Documents seen by the Sunday Times this week show Standard Chartered Bank in Harare angered Mugabe and loyalists in thwarting Harare’s first uranium mining project with China last year, citing sanctions imposed by the European Union and the US on a local state mining company.
Standard Chartered refused to process financial transactions involving Zimbabwe Mining Development Corporation (ZMDC) and China Uranium Corporation, saying the local company was on the sanctions list.
Government insiders said this riled Mugabe and his officials. In January, Reserve Bank governor Gideon Gono, in his monetary policy statement, slammed unnamed banks for perpetuating sanctions.
It has emerged that one of those banks was Standard Chartered, one of the biggest in Zimbabwe.
Bankers were summoned on Tuesday by Mugabe’s loyalists, co-Vice-President John Nkomo, Minister in the President’s Office Didymus Mutasa, Information Minister Webster Shamu and Zanu-PF spokesman Rugare Gumbo, to discuss the anti-sanctions campaign and indigenisation. This intensified pressure on banks, including Standard Chartered, to comply with Mugabe’s demands or risk seizure.
Standard Chartered has operations in more than 70 countries with a network of more than 1700 branches and outlets, including subsidiaries, associates and joint ventures. It employs about 80000 people worldwide.
A letter from ZMDC acting CEO and GM Sam Siziba, dated October 12 2010, to Gono seeking assistance on the issue shows Standard Chartered blocked ZMDC’s uranium project with China Uranium Corporation.
The project was going to be done through Afri-Sino Resources Ltd, a company jointly established by China Uranium Corporation, New On Investment and ZMDC. The capital investment to be injected would have come from the Chinese investors.
“In order to guarantee a normal company operation it needs a safe channel of capital transfer. The current channel of capital transfer is through bank account opened in Standard Chartered Bank Zimbabwe,” Siziba wrote to Gono.
“But please be advised that they are facing serious challenges in receiving capital investment from China.”
Siziba wrote that Standard Chartered blocked the project.
They then visited the website of OFAC – a US Treasury agency operating under the auspices of the under-secretary of the treasury for terrorism and financial intelligence – which showed MMCZ and ZMDC are on their sanctions list.
OFAC administers and enforces economic and trade sanctions based on US foreign policy and national security goals against targeted foreign assets, organisations and individuals.
Siziba wrote that more money entering Zimbabwe from the Chinese for the project through Standard Chartered was also blocked.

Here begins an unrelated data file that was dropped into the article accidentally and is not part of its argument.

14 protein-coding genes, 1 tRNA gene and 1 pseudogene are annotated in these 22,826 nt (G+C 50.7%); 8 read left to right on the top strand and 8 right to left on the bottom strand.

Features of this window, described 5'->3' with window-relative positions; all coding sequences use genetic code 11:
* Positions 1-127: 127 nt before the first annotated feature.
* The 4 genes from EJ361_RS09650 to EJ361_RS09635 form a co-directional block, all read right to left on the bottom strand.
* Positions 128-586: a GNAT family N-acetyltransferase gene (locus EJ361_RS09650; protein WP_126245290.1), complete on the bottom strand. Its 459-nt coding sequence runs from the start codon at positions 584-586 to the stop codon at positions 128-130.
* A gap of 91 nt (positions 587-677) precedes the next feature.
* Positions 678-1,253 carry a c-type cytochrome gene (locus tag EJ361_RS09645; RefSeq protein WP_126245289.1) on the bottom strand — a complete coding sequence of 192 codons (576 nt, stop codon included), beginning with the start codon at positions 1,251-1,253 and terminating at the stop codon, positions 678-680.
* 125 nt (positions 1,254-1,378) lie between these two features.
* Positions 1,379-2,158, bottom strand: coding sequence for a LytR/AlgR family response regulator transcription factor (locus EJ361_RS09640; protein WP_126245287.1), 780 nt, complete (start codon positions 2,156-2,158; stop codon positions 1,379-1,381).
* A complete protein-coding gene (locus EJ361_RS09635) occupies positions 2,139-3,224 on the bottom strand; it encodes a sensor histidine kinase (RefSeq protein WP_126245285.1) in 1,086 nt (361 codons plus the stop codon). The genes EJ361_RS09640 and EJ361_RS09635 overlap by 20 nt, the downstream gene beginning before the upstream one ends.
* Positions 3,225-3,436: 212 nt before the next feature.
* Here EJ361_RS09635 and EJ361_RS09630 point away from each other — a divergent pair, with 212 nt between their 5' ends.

“This obviously shows that our joint-venture company has been targeted by OFAC, for it is related with ZMDC and MMCZ. Therefore the current channel of capital transfer is blocked,” Siziba said.
“Chinese shareholders are not a basis of comprehensive investigation, the opening of offshore bank account in a third place (for them Beijing is an appropriate option) is currently the best solution.
As the joint venture partner, we are fully aware of their difficulties and support their efforts of applying for the opening of offshore bank account.”
Mugabe warned on Wednesday at the launch of his anti-sanctions campaign that, with his indigenisation and black-empowerment laws, he would grab companies that belong to countries imposing sanctions. He said the seizures would start with UK companies.
“It is not enough to speak against sanctions,” Mugabe said. “We can’t keep hosting more than 400 British firms here, including mines. It is now time to take measures against them.
“I have said the indigenisation and empowerment process should start with those firms,” Mugabe said. “We must take them over. We can also boycott their products.”
Mugabe’s Zanu-PF resolved in December at its annual conference in Mutare to grab foreign-owned companies.
The British Foreign Office said this week Mugabe’s remarks were “irresponsible”, a comment echoed by British Prime Minister David Cameron.
Zimbabwean bankers are resisting indigenisation, saying the sector is dominated by locals, owning 68% of the banks, even though they have a smaller segment of the market.
This campaign sets the scene for a bruising battle between banking executives and Mugabe as Harare tries to force banks to comply with indigenisation and empowerment demands.
Zanu-PF officials accused some banks of supporting “illegal international sanctions” by taking instructions from their international parent companies. They said the misguided banks had to change or face seizure.
Bankers were told that, because of their misguided practices, some internationally owned banks were deliberately declining to lend to Zimbabwean companies and individuals appearing on the illegal European Union and American sanctions lists.
Foreign banks were also accused of paralysing the money and capital markets by sterilising huge domestic deposits, ensuring that the funds did not reach the productive sectors of the economy through lending.